Educating migrant children: challenges remain

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China has experienced rapid urbanization and large-scale internal migration. In 2020, the number of migrant workers nationwide was around 376 million. Based on this estimate, the number of migrant workers’ children now exceeds 130 million — more than 40 percent of the total number of children in China. For migrant families, it’s always a dilemma whether they should bring their kids to the cities or leave them behind.

The New Citizen Program, an NGO dedicated to supporting the development of migrant children’s education through research, records, communication and advocacy, recently reviewed some of the changes that have taken place in the education system.

Changes to the household registration system

On March 11, 2021, the Fourth Session of the Thirteenth National People’s Congress voted and passed the “14th Five-Year Plan for National Economic and Social Development of the People’s Republic of China and Outline of Vision 2035”. The plan proposes deepening the reform of the household registration system, loosening restrictions on household registration (except for a few megacities), and on a trial basis, implementing the registration system based on the place of habitual residence.

It also proposes getting rid of restrictions on urban settlements of people with registered rural permanent residence in cities with a population of less than 3 million, ensuring an equal standard for migrants from other places — especially rural migrants. Meanwhile, the requirements for settling in large cities with a permanent urban population of 3 to 5 million will be relaxed and the points settlement policy for megacities with a permanent population of more than 5 million in urban areas will be improved.

School enrollment closer to home

In March 2021, Premier Li Keqiang said at a press conference for the Two Sessions, that the children of migrant workers who live in cities and hold a residence permit must have the opportunity to receive an education. It’s unacceptable that they should lose out at the starting line simply because of their family backgrounds, since the quality of education is essential toward offering equal opportunities.

The “Notice on Supervising and Urging the Schooling of Children of Migrant Workers Who Relocate to the City” issued last year, requires urban areas that are home to a large number of migrant workers — but have limited education resources — to build more schools to meet the needs of migrant children, and ensure that students get admitted to the nearest school.

It also notified 300 counties and districts where the proportion of migrant children in public schools was relatively low and asked them to come up with work plans to effectively boost the enrollment rate of migrant children in public schools.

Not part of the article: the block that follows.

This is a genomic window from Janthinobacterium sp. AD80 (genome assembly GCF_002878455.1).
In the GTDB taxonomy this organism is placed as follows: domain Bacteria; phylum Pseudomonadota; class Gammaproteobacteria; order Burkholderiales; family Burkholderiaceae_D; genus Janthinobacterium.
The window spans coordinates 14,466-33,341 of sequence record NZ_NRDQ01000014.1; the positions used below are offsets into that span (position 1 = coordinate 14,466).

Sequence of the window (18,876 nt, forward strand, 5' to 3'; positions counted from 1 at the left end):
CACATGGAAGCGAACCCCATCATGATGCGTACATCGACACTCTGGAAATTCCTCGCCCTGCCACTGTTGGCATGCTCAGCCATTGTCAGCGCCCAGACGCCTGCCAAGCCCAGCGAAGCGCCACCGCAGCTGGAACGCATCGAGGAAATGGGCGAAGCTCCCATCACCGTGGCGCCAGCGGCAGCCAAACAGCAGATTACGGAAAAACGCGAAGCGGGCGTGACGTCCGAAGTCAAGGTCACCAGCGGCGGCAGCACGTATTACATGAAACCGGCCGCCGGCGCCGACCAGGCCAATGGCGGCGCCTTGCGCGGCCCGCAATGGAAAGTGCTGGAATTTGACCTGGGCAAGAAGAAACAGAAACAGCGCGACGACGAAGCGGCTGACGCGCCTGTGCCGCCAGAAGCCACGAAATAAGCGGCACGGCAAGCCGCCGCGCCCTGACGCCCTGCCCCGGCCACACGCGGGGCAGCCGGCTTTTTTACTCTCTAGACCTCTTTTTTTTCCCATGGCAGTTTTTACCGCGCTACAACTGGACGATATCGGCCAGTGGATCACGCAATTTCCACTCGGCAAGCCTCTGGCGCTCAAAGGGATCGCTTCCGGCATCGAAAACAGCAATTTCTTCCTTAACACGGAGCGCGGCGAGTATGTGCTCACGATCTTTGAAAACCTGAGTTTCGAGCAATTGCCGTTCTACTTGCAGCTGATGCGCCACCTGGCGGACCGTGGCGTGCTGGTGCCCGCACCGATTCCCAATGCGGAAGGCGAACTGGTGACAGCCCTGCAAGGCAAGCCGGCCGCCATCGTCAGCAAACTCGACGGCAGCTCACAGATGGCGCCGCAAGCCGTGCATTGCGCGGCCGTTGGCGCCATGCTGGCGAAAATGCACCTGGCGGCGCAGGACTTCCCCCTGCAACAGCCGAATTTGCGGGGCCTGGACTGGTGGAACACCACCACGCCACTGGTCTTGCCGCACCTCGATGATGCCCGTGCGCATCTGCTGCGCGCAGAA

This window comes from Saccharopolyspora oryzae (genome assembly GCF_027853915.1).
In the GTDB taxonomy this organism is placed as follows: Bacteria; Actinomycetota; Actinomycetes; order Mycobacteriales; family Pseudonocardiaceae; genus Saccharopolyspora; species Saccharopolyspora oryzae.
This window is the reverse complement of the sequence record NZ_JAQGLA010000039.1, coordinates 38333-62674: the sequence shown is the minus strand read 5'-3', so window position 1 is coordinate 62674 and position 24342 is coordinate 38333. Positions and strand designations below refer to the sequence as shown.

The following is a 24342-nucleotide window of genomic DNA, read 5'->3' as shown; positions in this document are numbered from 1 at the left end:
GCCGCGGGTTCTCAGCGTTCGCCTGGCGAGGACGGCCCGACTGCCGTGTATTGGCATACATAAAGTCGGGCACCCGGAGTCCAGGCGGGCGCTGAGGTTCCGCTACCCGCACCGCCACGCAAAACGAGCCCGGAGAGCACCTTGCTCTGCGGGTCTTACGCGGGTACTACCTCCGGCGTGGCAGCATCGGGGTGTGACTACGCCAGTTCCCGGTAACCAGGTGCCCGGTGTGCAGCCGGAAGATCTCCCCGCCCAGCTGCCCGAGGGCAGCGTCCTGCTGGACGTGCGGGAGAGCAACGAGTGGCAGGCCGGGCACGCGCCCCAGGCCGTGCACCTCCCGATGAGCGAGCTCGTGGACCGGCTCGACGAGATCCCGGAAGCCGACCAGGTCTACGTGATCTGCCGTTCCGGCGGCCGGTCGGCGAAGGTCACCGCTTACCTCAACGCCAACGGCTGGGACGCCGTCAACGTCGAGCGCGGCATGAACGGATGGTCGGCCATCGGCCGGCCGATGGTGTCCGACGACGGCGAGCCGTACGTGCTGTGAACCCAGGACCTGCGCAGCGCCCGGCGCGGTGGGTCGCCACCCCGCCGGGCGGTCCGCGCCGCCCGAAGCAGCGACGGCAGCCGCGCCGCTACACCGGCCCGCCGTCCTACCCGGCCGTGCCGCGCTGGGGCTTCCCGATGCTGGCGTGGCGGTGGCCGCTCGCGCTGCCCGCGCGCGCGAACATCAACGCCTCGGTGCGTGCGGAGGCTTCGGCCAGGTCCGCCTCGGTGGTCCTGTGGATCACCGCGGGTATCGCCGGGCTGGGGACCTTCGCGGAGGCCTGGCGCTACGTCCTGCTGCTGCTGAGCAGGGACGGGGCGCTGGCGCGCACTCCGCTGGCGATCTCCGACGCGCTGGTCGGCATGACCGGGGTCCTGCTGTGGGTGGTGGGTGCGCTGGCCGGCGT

Preschool education of migrant children

It’s estimated that by 2020, there were 24.4 million children of migrant workers at China’s preschool education stage (3-5 years old), accounting for 47.3 percent of all children in preschool education. Among them, around 11.5 million were migrant children who had moved with their parents, with around 4.8 million and 8.1 million left-behind children living in rural areas and small towns, respectively.

Since 2016, the National Bureau of Statistics has reported on the situation of migrant workers receiving preschool education in the “Monitoring and Investigation Report on Migrant Workers” released every year. From 2016 to 2020, slightly more than 25 percent of the children of migrant workers attended public kindergartens, and more than 70 percent of the children of migrant workers went to private kindergartens.

High school and college entrance examinations

To address the root of the problem, it is necessary to allow more migrant children to move to cities to live with their parents. In recent years, more and more children living with their parents in cities have been able to enter elementary schools, but many of them eventually need to leave due to restrictions on taking high school and college entrance examinations.

But things are slowly improving. Thanks to the new college entrance examination policy changes made by various provinces, autonomous regions and municipalities starting in 2013 — the number of children who live with their parents and were able to take the college entrance examination in their place of residence has been increasing year by year. In 2020, about 256,000 migrant children signed up for the college entrance examination in their place of residence (compared to only 4,400 in 2013), accounting for 2.39 percent of the number of applicants for the college entrance examination that year.

However, considering that the number of migrant workers accounted for more than a quarter of the total national population in 2020, the current number of children who have signed up for the college entrance examination in their place of residence is still far from meeting the demand.